Here are three walking routes that take you, in a logical order, to additional famous sights in Rome. If you arrive in Rome mid-afternoon, following one of these routes is a great way to start your Rome visit: fresh air and sunshine will help you get over jet lag, and you don’t need to book any of these sights ahead of time, thought you should plot them on a map and double check opening hours where relevant.
- Start at the Trevi Fountain, and with your back to the fountain, throw a coin over your left shoulder with your right hand: it means you’ll return. Then head to the Spanish Steps for some great people-watching. Walk over to the Via del Corso for some name brand shopping or window shopping, and head up to Piazza del Popolo, recently voted Rome’s favorite tourist spot.
- Start at the Campo de’ Fiori market in the morning (any morning except Sunday) and peruse the stalls, making a note of what’s in season so you know what to order for dinner that night. Then head to Piazza Navona to admire the fountains and absorb the vibe, but don’t sit in one of the touristy restaurants on the square. Instead head to nearby hidden gem, the Chiostro del Bramante, for coffee or a snack or lunch. Then visit the Pantheon, where you can pick up a headseat for a guided audio tour. Time for a gelato break! Then if it’s a bright day, pop in to the nearby Church of Sant’Ignazio to see its amazing trompe l’oeil ceiling.
- Start from the Colosseum, and make a little detour to the Mouth of Truth, also stopping to peek into the gorgeous church of Santa Maria in Cosmedin. Walk up to the Campidoglio Square which was designed by Michelangelo and admire the famous statue of Romulus and Remus. (If you still have the energy, the art and archaeology inside the Capitoline museums is spectacular, but this is not a quick stop.) Take a coffee break at a nearby coffee shop with views, or take the glass elevator to the top of the Monument to Vittorio Emanuele II, also known as the Altare della Patria, for some spectacular views over Rome. Back down at ground level, walk past the ruins of the Largo di Torre Argentina – see whether you can spot any stray cats from the cat sanctuary.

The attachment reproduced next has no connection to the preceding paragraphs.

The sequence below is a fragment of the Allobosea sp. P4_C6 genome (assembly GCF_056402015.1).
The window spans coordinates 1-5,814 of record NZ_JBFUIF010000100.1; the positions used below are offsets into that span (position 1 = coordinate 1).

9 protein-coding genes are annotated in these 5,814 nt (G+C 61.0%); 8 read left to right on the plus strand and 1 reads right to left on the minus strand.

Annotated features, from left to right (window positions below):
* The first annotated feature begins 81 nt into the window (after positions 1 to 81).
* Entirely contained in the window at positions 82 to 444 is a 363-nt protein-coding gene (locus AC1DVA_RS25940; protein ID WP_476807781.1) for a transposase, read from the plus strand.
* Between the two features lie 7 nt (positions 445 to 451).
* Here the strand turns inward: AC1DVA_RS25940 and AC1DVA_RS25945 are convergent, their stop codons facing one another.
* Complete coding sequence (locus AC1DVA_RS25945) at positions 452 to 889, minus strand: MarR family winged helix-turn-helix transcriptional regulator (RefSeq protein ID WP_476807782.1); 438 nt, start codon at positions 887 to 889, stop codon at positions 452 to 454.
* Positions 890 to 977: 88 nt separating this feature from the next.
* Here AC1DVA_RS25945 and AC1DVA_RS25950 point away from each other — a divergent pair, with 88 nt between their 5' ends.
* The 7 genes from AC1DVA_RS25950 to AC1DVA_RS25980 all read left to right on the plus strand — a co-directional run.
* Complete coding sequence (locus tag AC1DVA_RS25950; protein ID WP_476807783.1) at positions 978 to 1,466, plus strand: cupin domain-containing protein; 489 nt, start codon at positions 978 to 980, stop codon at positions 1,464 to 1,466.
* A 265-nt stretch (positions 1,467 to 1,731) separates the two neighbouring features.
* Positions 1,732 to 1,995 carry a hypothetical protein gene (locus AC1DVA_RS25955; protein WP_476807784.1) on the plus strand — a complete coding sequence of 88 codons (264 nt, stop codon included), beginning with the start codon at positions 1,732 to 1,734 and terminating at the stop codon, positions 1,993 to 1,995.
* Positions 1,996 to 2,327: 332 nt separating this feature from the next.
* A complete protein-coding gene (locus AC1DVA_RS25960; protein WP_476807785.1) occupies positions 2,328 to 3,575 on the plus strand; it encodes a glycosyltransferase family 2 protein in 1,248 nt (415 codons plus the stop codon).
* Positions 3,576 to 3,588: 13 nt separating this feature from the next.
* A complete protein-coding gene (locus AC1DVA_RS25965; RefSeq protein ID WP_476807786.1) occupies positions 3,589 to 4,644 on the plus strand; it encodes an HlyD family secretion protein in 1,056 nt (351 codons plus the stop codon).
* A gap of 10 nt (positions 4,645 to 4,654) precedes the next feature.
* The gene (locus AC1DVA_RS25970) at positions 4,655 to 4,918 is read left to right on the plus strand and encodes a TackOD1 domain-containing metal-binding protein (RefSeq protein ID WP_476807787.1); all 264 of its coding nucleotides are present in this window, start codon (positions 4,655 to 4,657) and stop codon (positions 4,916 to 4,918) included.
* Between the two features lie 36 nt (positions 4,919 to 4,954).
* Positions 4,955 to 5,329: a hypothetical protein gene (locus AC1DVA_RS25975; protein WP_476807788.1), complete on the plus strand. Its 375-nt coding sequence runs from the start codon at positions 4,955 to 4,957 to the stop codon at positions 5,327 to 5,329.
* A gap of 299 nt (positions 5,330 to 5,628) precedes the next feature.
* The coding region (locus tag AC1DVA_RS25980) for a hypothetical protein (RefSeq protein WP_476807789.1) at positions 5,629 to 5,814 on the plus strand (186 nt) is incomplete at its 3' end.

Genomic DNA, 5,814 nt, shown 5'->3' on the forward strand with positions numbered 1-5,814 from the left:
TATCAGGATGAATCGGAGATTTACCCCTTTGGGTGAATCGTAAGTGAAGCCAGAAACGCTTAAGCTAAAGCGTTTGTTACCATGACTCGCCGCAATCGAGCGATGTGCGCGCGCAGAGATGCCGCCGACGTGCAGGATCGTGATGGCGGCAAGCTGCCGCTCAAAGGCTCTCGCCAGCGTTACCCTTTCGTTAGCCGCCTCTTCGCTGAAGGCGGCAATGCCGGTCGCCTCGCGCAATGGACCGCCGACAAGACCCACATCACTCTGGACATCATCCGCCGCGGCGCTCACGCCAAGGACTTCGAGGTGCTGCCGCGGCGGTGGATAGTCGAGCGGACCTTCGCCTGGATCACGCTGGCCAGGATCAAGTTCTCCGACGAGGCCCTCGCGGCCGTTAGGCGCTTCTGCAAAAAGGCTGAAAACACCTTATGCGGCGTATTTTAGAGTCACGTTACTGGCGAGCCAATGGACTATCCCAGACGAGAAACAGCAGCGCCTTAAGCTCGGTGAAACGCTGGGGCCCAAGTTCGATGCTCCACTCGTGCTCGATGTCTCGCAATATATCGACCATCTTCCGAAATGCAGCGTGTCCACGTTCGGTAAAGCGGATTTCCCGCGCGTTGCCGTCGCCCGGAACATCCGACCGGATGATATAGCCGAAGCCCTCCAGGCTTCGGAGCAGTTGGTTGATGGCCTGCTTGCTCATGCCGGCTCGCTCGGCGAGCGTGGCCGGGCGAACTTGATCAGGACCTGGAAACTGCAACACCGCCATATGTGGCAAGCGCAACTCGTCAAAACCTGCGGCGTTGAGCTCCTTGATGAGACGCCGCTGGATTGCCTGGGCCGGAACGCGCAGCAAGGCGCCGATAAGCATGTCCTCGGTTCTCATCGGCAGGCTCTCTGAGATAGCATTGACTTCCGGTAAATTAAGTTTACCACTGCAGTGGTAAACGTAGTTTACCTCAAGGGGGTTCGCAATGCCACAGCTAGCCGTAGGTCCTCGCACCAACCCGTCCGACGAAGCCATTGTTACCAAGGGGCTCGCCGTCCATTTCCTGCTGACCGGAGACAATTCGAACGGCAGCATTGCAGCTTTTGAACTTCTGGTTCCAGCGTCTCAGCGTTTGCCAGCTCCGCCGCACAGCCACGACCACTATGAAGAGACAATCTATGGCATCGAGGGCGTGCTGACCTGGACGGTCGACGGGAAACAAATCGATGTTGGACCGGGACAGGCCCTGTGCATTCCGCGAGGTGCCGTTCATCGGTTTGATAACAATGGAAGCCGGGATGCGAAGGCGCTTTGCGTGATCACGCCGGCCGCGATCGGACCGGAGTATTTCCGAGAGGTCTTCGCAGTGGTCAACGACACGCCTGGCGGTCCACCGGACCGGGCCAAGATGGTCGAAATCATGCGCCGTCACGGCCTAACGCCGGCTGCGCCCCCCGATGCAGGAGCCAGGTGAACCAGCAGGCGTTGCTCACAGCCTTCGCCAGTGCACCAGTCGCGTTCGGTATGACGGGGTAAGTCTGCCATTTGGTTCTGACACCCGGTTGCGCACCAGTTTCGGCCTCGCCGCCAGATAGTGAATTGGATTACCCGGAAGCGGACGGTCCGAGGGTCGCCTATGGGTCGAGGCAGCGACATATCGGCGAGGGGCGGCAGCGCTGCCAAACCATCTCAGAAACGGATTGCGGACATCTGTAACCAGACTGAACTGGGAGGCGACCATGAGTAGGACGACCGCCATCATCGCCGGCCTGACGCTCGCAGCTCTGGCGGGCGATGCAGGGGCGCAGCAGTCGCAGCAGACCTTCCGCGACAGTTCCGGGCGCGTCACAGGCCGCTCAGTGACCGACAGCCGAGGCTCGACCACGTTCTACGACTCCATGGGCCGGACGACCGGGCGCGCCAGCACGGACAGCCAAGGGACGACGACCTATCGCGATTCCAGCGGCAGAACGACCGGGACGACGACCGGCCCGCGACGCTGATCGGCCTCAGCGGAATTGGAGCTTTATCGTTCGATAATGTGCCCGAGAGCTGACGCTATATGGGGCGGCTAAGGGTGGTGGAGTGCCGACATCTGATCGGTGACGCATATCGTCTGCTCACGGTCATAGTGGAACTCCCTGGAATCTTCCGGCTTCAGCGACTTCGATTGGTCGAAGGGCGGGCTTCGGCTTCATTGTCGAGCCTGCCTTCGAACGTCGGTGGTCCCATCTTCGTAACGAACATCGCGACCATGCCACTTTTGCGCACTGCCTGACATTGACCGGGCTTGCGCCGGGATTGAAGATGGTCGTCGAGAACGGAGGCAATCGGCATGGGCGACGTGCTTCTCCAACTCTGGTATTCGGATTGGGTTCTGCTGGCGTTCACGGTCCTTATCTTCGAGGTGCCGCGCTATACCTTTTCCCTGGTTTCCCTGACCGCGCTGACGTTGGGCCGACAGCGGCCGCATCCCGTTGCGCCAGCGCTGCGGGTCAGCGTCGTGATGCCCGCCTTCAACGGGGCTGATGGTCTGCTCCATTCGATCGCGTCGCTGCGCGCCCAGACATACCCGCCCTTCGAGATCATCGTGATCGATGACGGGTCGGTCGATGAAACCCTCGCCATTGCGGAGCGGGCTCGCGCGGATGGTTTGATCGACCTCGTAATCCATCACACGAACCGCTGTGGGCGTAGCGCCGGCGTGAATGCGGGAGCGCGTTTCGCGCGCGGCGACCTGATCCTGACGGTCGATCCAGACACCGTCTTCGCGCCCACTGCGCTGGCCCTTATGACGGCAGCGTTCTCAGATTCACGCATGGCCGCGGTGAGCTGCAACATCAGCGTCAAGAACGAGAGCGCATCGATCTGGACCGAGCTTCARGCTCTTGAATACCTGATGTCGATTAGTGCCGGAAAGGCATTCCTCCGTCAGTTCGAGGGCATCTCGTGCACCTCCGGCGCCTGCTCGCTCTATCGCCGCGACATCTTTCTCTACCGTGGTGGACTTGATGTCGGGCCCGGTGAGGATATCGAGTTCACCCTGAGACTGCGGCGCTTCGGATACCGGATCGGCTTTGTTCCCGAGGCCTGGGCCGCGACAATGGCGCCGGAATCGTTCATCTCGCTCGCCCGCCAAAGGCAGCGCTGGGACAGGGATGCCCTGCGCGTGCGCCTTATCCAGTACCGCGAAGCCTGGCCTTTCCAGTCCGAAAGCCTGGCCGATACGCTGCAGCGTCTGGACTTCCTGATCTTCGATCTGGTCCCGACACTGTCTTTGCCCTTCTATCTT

Once you add stops for coffee and gelato, allow for some shopping time, maybe a cooking course, and a (recommended!) rest before a pre-dinner drink and then a meal at the Roman dinner time of about 9 pm, this becomes a busy three-day Rome itinerary. But don’t try to do everything listed here if you are visiting Rome with kids – here are my tips for that. And if you have more time (or just a lot of energy): consider adding the Borghese Gallery (advance reservations highly recommended), the MAXXI and the MACRO modern art museums, the Castel Sant’Angelo, the Catacombs, or the Baths of Caracalla.
If you’re not sure which activity to put on which day, or want someone else to unscramble everything and put the pieces back into logical order for your specific trip, I’d love to plan this trip for you. Read about some of my deliriously happy clients, and see my Italy travel planning services. Contact me at madeline at italybeyondtheobvious dot com.